There’s two map lights over the dash, but none in the back – the car is small enough, however, for them to light most of the cabin.
Price and features
The sedan costs the same as the hatch and Mazda wants $19,690 for the Maxx grade with the six-speed automatic transmission. That’s $3000 more than the base-spec auto Neo. You can save $2000 off both of them by changing gears yourself and going for the six speed manual.
The Maxx Sedan gets all the Neo’s features such as power windows all round, air-conditioning, rear parking sensors, Bluetooth connectivity and cruise control and adds a 7-inch touch screen, reversing camera, media unit controller dial, leather steering wheel, six speaker sound system, black cloth seats dial and it’s apps enable for Pandora, Stitcher and Aha.
Engine and transmission
This is important – both the Neo and Maxx have 1.5-litre four cylinder engines, but they aren’t the same. The Maxx’s is more powerful, making 81kW and 141Nm, plus it’s more fuel efficient – see the next section for that part. It’s not much more grunt, but that extra oomph is good for overtaking and when you’re loaded up with people and gear.
The six-speed automatic transmission is a great thing, in Sport mode it’ll shift down like a pro and just at the right time. In regular mode it’s smooth and hard to fault.
The 1.5-litre engine with the six speed automatic transmission in the Maxx drinks at a combined average rate of 4.9L/100km, so says Mazda. My driving style made the Maxx thirstier and it needed 8.7L/100km, but that is mainly city driving where you burn more than a combined figure which includes highways, too.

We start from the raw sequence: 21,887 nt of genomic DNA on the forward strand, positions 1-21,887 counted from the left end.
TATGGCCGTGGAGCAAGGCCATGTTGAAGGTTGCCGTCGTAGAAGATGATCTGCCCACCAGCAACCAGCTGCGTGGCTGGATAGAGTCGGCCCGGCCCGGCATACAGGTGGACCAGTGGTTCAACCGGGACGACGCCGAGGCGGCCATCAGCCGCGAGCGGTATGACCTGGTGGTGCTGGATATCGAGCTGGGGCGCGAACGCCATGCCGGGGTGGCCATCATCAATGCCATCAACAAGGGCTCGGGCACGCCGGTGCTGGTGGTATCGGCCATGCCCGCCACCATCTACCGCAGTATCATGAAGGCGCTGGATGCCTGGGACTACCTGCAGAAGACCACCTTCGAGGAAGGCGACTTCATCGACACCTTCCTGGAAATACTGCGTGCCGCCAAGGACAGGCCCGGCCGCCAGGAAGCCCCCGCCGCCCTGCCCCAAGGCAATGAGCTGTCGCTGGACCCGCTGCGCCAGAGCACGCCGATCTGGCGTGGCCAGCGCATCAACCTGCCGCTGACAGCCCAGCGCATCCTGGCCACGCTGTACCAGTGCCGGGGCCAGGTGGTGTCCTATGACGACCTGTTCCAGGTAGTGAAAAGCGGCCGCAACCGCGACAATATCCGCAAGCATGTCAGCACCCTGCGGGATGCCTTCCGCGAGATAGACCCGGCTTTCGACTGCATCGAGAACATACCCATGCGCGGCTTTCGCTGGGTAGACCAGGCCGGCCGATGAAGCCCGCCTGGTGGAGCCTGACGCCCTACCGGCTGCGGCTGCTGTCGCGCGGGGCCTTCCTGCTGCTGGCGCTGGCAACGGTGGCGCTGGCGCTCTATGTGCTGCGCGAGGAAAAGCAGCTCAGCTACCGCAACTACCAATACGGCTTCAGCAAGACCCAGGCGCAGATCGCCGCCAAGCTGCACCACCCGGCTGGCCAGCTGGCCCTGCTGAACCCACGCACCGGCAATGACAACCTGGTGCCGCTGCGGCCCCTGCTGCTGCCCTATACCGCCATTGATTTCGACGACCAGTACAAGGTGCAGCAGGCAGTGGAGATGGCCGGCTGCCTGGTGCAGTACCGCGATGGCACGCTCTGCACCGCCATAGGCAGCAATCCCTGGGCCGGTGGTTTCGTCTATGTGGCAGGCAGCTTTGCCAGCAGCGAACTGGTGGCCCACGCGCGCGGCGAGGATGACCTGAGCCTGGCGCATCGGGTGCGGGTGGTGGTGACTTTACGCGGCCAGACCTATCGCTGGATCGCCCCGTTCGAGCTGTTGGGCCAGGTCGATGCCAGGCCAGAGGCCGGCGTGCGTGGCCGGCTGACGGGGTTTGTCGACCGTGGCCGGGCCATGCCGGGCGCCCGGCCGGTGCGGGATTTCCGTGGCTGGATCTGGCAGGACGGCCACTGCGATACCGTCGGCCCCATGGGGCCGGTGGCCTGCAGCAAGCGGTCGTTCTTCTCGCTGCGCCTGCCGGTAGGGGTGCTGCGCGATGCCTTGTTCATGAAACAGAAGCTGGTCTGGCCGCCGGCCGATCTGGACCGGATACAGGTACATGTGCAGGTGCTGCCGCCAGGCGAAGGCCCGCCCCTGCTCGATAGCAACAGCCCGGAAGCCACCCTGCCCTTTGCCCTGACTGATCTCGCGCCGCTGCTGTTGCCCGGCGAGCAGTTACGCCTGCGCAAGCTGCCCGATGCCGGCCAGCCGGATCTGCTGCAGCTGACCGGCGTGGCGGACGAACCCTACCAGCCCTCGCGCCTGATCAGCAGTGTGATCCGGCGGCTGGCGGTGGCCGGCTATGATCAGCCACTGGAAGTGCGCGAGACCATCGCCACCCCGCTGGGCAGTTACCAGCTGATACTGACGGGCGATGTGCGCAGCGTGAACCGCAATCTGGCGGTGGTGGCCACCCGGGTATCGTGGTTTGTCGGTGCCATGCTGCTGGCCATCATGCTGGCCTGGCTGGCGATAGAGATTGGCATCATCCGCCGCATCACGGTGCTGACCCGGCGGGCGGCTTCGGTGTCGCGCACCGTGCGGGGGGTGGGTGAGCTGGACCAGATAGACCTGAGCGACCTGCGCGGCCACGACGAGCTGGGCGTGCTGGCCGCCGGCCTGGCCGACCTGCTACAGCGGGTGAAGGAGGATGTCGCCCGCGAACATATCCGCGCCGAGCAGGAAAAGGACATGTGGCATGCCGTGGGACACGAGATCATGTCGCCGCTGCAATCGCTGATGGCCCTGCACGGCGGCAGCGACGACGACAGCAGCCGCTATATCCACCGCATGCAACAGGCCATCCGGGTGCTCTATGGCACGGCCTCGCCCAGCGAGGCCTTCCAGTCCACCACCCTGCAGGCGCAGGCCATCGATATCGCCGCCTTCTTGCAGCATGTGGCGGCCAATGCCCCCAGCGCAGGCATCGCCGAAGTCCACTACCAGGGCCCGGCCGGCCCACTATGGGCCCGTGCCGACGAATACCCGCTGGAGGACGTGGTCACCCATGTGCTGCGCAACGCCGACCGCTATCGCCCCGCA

Mazda sees its point of difference between itself and rivals as being fun to drive. And although the Mazda2 is the entry car to the entire brand you can feel hints of the fun DNA in areas such as the excellent, low driving position, the placement of the pedals, the support in the seats and the forward visibility.
The ride is impressively comfortable with soft suspension in the front and a torsion beam in the back – if there’s a downside it can be a bit bouncy over speed bumps. The handling isn’t that hot but still competent through the bends.
The Mazda2 sedan has a five-star ANCAP rating. The optional Smart City Brake Support brings AEB.
There’s two top tether points and two ISOFIX mounts on the outside rear seats.
The Mazda2 sedan has a three year unlimited kilometre warranty. Servicing is capped at $867 over three years at 12 month/10,000km intervals.